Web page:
Hailing from East SussexEngland, comes the intoxicatingly smooth sound of Jim Wellman on his funk-infused, disco defined, and beautifully jazzed album titled Dawn To Dusk. Genre bending in music is becoming more and more prominent as musicians strive to bring something unique to the table, and for Jim Wellman, he successfully finds his unique place among the creative crowd.
Opening with the lucid track titled Lucy was a smart move to make as it is a great representation of the journey the album intends to take us on. The female vocals are glamorous and silky smooth, the backing track is something Jamiroquai would approve of, and the song has a very upbeat pace to it. Already the album has a single-worthy track.
Lewontin Campbell slows the pace down to almost a crawl compared to the happy pace of Lucy. The song itself is well mixed, well planned out and the male vocals provided are soft, low and appropriate for this subdued track.
Probably Good is the current lead single and deserves the top spot considering the lyrical content, the very welcoming sound, and the way it all just makes you feel like you are hearing something special. Listening to this track on a high end pair of AKG’s reveals layers upon layers of masterfully produced instruments. A great song for anyone looking to start their day with some deep thinking along with a desire for a catchy beat.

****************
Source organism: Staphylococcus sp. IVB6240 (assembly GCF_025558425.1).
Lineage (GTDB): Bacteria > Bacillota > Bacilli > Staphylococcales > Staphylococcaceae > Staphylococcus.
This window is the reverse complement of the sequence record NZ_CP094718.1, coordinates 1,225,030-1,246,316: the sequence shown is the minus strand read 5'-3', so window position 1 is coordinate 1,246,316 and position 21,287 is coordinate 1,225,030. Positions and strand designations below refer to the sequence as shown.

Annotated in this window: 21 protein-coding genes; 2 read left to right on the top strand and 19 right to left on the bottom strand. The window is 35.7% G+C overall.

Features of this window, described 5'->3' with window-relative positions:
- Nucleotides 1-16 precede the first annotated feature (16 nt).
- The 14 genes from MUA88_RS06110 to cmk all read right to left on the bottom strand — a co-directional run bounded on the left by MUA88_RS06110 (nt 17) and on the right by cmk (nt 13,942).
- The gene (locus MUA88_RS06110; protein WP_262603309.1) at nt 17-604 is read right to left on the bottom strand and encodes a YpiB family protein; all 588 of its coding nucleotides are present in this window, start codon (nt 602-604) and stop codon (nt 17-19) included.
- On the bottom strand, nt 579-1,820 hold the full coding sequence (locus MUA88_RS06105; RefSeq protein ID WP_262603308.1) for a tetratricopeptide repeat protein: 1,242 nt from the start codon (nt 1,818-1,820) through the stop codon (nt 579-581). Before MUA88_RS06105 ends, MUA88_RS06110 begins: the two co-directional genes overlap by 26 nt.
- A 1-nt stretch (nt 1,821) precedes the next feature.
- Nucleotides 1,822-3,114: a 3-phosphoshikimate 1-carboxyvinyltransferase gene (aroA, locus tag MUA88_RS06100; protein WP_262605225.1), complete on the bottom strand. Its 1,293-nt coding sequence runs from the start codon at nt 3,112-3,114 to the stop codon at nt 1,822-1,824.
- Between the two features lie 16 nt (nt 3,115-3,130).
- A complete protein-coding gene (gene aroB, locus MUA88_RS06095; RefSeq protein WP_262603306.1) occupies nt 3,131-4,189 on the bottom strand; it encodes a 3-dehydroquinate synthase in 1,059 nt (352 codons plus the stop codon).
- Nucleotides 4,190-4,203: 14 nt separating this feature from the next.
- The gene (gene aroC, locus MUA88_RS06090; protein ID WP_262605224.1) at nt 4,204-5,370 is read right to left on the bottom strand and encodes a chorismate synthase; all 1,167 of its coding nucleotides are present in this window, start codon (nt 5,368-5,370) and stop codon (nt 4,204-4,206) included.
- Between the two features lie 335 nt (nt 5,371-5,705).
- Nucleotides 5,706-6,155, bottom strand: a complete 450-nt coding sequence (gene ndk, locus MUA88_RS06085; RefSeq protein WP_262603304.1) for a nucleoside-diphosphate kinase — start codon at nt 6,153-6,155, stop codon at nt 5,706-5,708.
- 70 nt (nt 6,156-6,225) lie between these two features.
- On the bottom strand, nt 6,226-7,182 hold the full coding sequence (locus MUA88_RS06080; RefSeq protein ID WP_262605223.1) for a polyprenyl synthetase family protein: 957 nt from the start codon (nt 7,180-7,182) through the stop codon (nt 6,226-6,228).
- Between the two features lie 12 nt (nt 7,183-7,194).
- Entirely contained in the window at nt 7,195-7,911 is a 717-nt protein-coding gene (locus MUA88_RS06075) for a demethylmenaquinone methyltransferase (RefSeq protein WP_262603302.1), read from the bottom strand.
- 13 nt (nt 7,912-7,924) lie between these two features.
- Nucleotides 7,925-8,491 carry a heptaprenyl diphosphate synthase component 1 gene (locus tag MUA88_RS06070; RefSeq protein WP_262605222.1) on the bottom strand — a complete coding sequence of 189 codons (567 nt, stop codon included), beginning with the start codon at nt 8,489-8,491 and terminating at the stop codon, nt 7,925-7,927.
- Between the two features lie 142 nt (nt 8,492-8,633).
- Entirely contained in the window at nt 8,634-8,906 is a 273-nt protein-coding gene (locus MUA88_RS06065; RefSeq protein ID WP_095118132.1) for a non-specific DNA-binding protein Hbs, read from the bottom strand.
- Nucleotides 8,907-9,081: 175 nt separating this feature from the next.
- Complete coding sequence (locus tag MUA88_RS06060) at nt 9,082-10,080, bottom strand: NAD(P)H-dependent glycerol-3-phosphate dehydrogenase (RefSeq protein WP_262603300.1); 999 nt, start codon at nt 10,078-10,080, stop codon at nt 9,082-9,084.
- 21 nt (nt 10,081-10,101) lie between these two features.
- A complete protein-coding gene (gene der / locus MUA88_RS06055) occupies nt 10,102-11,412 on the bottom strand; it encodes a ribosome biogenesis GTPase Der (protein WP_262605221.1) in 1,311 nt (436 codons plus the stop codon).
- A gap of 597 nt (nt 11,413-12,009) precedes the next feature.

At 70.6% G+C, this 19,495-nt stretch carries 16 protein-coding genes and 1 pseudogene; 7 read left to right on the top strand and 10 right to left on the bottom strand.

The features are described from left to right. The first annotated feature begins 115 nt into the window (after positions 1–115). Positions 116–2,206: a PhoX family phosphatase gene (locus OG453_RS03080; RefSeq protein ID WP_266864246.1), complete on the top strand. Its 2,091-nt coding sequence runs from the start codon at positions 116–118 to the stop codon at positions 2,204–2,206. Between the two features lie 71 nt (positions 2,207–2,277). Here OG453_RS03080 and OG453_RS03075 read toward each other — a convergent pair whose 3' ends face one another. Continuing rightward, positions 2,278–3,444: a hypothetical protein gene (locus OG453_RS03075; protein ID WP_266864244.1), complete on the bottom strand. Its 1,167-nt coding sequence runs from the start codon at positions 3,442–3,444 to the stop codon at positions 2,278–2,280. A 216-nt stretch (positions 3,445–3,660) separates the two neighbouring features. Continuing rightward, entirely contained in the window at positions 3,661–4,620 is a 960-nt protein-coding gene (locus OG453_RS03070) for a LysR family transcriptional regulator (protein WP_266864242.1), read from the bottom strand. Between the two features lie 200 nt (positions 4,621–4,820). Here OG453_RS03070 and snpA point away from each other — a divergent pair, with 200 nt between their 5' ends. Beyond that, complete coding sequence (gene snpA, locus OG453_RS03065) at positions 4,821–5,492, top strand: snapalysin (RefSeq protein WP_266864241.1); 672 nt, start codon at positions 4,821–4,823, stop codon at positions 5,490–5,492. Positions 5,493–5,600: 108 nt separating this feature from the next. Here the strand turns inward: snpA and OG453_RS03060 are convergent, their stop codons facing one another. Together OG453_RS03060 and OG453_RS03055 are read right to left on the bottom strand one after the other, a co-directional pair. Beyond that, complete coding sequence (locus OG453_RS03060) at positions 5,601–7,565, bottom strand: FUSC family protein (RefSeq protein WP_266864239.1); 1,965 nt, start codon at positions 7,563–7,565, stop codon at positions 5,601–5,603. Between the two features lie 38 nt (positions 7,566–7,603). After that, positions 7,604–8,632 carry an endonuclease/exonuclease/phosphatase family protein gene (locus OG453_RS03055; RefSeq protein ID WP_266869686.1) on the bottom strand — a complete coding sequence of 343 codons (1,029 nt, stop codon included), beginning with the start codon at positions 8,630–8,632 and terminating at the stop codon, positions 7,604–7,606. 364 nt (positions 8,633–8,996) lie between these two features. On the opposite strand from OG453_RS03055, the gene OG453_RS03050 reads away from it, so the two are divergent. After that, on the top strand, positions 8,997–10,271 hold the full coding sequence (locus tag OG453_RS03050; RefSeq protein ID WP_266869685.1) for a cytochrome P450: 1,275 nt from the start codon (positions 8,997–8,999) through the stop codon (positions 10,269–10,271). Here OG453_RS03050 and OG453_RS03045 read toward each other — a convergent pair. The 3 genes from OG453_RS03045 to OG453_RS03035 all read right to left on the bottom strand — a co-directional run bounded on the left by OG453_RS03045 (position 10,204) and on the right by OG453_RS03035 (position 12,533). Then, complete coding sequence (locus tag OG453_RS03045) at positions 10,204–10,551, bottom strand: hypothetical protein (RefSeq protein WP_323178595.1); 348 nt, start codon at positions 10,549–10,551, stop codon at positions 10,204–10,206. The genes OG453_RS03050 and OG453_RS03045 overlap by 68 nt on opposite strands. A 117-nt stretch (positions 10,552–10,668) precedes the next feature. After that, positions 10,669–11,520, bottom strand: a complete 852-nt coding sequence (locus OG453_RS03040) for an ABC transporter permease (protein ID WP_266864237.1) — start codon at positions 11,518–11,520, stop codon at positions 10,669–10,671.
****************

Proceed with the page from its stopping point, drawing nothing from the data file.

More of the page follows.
Moving through the album you can tell that music is what Jim Wellman was meant to do. Every moment, every beat, every instrument, and all the vocals are right where they are supposed to be. The mixing and sound production are at the top level throughout the entire impressive album, and the artists chosen to fill out these songs were exactly the right ones.
The album may have very lighthearted sounding songs, but make no mistake that there is a serious and deep message woven throughout the entire album. This in itself can make for an interesting listening experience the second time through, and even depending at the level you listen to the music. On a lower volume you might just bob your head and tap your foot, or even straight out dance in your kitchen while you make breakfast, because you are not focused on the heavy lyrical content. Then there is the other side of the spectrum, the serious side of the album which is found in the highly political lyrics that can drive the point home in sometimes uncomfortable ways, and if you focus on listening to the lyrics you will be impressed at the juxtaposition between happy musical composition and dark lyrical content. This is not to say that the album is a downer in any way, because it is not, it just happens to be a bit more demanding in the content department than a lot of other albums currently being pushed out.
Written By: Ryan Donnelly